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Guiding Parents and Giving Them A Break In A Time of Uncertainty
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About a year ago, we checked in with Betty Lawason, children's librarian at the Wayne County Public Library in Honesdale. She was launching Snug as a Bug Storytime, lending tradition and technology by reading children's books online on Sunday evenings, to foster a love of reading for children and their parents. With the coronavirus keeping most people home for a while, Betty has ramped up her online presence with programs for older children, and she took some time to offer some advice to parents during this stressful time.


Sometimes too much information is not good. I don't believe in holding back, but I don't believe in getting children panicky. Having them anxious over this is not going to be helpful at all, and I also really firmly believe how we protect ourselves is what your children will absorb. If we're acting really anxious and worried, if parents don’t think their children can feel that, they're very, very mistaken. So I'm trying, on Snug as a Bug, to read some funny books. I told the parents we have to stay focused and we have to keep laughing. Laughing raises our serotonin level and it does the same for our children - it's an actual chemical change that happens in your brain, so let's try to keep things as light as we can.

MAZZARELLA: You are kind of extending snug as a bug, and you're doing extra readings online. Can you tell us about that?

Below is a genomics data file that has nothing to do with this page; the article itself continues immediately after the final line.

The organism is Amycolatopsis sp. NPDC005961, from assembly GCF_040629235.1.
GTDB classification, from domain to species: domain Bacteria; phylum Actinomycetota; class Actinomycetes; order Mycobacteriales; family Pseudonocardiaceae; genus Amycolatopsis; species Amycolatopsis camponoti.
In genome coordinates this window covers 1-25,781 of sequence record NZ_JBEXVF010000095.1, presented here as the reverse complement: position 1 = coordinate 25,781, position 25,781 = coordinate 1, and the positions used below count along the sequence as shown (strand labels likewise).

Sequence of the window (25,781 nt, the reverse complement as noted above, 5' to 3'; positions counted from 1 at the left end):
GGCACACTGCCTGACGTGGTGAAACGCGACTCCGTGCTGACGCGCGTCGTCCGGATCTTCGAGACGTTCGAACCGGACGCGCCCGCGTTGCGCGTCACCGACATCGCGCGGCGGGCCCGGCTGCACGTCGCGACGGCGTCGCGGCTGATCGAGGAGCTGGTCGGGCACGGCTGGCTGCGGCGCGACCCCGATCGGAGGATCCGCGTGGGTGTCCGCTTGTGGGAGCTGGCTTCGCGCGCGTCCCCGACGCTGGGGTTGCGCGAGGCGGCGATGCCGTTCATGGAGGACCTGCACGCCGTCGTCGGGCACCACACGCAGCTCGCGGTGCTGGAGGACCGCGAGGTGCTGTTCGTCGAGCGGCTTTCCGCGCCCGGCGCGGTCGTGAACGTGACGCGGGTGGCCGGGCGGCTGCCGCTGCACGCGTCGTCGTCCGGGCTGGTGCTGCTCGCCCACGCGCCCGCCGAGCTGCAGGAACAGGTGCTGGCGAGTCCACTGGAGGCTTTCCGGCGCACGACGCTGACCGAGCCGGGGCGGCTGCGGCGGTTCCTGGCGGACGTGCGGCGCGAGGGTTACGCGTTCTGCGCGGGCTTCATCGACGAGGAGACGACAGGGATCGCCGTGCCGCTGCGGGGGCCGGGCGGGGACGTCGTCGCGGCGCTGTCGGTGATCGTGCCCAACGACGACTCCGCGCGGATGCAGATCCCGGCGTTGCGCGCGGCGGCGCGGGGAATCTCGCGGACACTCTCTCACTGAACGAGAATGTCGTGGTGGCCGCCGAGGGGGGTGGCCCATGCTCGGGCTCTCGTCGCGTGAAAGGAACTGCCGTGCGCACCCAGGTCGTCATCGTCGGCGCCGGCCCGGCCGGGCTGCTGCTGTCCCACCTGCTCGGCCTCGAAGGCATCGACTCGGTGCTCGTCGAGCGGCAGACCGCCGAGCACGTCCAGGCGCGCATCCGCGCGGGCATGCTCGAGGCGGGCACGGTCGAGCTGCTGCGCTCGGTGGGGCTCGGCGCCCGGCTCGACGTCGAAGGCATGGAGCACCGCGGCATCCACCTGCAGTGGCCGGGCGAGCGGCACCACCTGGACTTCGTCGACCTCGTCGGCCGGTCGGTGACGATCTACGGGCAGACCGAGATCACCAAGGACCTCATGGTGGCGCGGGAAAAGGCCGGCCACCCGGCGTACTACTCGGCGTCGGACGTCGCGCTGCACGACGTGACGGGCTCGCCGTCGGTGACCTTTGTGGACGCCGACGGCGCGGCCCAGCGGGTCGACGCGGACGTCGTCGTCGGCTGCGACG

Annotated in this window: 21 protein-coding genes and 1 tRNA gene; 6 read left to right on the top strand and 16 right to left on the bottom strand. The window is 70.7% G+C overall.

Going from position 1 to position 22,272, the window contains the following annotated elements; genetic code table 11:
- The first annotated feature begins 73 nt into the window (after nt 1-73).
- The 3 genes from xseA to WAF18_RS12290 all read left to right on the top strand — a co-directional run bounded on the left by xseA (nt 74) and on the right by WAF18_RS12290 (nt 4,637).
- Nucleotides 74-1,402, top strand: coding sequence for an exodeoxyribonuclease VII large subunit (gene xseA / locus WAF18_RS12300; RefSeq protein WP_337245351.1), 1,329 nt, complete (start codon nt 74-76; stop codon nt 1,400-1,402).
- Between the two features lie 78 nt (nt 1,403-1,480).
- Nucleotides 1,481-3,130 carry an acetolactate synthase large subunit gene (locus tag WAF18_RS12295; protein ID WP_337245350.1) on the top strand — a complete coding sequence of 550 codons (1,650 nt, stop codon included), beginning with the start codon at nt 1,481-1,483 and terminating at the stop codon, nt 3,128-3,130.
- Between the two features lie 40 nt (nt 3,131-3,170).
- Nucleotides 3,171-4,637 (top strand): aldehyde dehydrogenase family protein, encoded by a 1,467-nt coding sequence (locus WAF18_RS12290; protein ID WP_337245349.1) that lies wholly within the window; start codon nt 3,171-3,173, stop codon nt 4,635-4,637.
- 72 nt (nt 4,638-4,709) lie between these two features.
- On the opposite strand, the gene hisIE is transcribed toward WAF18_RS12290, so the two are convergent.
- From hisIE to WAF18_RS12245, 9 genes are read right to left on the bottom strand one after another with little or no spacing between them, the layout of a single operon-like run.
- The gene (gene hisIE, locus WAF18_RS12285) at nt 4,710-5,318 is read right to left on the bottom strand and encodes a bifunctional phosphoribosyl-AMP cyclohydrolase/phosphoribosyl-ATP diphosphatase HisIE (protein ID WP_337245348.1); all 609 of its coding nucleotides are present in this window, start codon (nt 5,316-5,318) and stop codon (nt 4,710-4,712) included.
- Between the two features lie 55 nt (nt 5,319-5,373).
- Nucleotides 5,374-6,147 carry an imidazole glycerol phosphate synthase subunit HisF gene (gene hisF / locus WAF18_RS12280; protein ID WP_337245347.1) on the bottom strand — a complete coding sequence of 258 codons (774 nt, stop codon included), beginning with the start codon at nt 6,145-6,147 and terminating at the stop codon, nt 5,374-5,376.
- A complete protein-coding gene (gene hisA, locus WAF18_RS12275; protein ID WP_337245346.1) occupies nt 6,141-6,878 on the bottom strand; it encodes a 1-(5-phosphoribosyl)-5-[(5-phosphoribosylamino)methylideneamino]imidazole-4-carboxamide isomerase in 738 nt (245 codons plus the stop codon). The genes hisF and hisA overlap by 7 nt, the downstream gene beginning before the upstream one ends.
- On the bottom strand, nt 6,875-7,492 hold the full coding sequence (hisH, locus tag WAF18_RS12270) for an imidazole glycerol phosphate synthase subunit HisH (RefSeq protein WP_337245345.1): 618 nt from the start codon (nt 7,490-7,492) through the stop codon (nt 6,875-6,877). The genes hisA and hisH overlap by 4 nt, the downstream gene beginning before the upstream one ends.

LAWSON: I've been approached by a couple of parents online saying “do you think you could add more Snug as a Bugs to kind of help the kids get used to being home, and to kind of relax them?” So I just added Wednesday mornings at 10 is a Rise and Shine Snug as a Bug Storytime. The same premise...I read a story, but I've changed it a little bit to extend it after I go offline. I give them a little mission. Today we read a book called Piranhas Don't Eat Bananas, and I wanted them to do a little research on piranhas. There's one piranha who makes a funny noise. Then I want you to draw me a picture of the most ferocious fish that you can think of in your head, with razor sharp teeth. And then I’m going to post them on the library’s Facebook page, I’m already getting them coming in. That extends the story a little bit, and maybe gives them something to talk about at home, and have discussion with their family members at home. We’re gonna start the Magic Treehouse series, and the first book is Dinosaurs Before Dark. It’s a really good introduction to chapter books for kids that are older than preschool but younger than 4th/5th grade. I want them to fill up some of that time, so I'm giving them missions. It's really important that parents and children remember these kids do not need to be entertained 24/7. It's really important for their little brains to have down time, and it's also important for them to feel bored and troubleshoot through that. It's really important for them to problem solve their way out of boredom without their parents. If the children just a half an hour a day can think of something to do on their own, playing with blocks, playing with dolls, drawing, reading - it's good for their brains but it also gets the parents a little bit of a break